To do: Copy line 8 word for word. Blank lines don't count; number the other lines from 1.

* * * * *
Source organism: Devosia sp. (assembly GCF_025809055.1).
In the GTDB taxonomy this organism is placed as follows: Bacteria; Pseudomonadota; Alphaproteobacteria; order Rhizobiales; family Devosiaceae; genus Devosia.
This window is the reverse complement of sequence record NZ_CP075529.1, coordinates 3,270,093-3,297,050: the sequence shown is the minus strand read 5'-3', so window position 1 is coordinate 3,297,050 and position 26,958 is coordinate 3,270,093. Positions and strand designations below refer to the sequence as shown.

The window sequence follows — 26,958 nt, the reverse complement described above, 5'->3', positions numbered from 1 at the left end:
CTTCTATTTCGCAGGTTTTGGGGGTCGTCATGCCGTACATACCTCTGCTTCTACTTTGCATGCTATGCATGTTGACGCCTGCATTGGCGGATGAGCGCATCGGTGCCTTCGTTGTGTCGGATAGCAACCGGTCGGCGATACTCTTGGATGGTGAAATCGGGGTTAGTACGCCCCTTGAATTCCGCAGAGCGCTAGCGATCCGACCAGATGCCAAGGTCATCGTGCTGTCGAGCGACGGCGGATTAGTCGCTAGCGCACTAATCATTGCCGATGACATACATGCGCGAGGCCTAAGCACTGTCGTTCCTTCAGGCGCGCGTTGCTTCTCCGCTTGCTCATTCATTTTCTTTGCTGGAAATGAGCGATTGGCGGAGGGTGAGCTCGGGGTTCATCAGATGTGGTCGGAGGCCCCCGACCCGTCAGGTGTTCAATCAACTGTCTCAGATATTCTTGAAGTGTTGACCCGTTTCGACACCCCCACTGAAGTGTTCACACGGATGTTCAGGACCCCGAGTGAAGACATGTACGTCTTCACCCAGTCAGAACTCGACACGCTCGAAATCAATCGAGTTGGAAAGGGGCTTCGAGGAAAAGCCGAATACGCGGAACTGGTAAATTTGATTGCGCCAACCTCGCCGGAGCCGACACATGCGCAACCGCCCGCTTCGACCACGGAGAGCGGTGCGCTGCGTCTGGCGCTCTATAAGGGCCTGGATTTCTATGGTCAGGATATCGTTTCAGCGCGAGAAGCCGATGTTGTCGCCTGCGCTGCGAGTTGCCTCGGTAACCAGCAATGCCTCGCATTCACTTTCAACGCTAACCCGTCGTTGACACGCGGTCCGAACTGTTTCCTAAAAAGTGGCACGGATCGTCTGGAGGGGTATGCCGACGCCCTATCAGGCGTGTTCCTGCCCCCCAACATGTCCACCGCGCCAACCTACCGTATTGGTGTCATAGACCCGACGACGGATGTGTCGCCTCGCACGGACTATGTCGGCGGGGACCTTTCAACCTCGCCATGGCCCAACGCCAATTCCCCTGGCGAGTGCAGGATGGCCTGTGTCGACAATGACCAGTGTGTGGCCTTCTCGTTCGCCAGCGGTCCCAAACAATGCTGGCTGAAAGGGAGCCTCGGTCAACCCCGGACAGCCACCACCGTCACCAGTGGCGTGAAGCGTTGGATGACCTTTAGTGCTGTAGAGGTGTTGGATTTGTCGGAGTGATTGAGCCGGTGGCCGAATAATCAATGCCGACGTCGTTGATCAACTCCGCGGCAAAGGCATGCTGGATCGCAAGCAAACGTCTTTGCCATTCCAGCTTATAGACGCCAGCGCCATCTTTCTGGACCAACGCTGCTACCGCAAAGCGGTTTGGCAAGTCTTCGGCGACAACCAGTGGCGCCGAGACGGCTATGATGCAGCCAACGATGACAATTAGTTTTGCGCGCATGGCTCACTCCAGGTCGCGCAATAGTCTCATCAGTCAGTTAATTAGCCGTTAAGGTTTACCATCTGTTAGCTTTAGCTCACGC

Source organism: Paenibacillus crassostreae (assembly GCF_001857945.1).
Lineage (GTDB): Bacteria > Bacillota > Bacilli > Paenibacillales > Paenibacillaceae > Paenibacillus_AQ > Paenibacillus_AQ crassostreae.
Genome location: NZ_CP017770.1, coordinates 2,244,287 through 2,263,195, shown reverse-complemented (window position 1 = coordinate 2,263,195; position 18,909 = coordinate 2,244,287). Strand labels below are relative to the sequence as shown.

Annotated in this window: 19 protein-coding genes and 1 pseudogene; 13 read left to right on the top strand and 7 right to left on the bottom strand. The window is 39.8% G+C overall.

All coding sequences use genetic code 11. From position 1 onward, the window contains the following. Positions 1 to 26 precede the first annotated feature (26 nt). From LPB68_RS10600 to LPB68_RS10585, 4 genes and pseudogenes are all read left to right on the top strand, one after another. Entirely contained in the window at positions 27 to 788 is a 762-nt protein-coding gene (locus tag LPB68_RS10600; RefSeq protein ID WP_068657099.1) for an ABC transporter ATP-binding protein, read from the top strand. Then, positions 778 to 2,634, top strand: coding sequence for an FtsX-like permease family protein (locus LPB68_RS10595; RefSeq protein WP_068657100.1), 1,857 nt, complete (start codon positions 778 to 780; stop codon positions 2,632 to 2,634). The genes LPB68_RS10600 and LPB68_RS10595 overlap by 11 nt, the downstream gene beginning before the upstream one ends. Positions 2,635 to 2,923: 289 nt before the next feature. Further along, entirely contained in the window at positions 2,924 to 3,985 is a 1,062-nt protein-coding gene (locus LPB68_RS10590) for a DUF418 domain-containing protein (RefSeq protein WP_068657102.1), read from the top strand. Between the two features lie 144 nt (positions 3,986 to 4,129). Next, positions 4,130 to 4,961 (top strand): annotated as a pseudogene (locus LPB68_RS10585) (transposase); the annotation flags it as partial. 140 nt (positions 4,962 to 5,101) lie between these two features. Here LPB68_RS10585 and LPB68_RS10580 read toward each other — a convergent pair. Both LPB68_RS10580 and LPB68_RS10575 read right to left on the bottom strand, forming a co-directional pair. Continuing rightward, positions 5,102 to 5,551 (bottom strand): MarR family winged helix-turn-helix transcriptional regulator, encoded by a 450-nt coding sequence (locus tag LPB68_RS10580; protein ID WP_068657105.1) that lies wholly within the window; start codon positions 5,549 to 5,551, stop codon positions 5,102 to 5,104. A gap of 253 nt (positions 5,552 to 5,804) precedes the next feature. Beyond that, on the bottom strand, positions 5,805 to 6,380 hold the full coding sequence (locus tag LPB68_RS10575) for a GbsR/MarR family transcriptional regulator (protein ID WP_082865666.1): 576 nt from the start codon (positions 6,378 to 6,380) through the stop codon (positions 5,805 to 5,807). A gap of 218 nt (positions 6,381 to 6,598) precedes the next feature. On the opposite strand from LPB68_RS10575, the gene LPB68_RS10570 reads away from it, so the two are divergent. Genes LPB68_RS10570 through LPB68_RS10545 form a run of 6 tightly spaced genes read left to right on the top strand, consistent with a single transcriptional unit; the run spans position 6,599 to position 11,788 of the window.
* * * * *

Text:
Genome location: NZ_CP017770.1, coordinates 2,244,287 through 2,263,195, shown reverse-complemented (window position 1 = coordinate 2,263,195; position 18,909 = coordinate 2,244,287). Strand labels below are relative to the sequence as shown.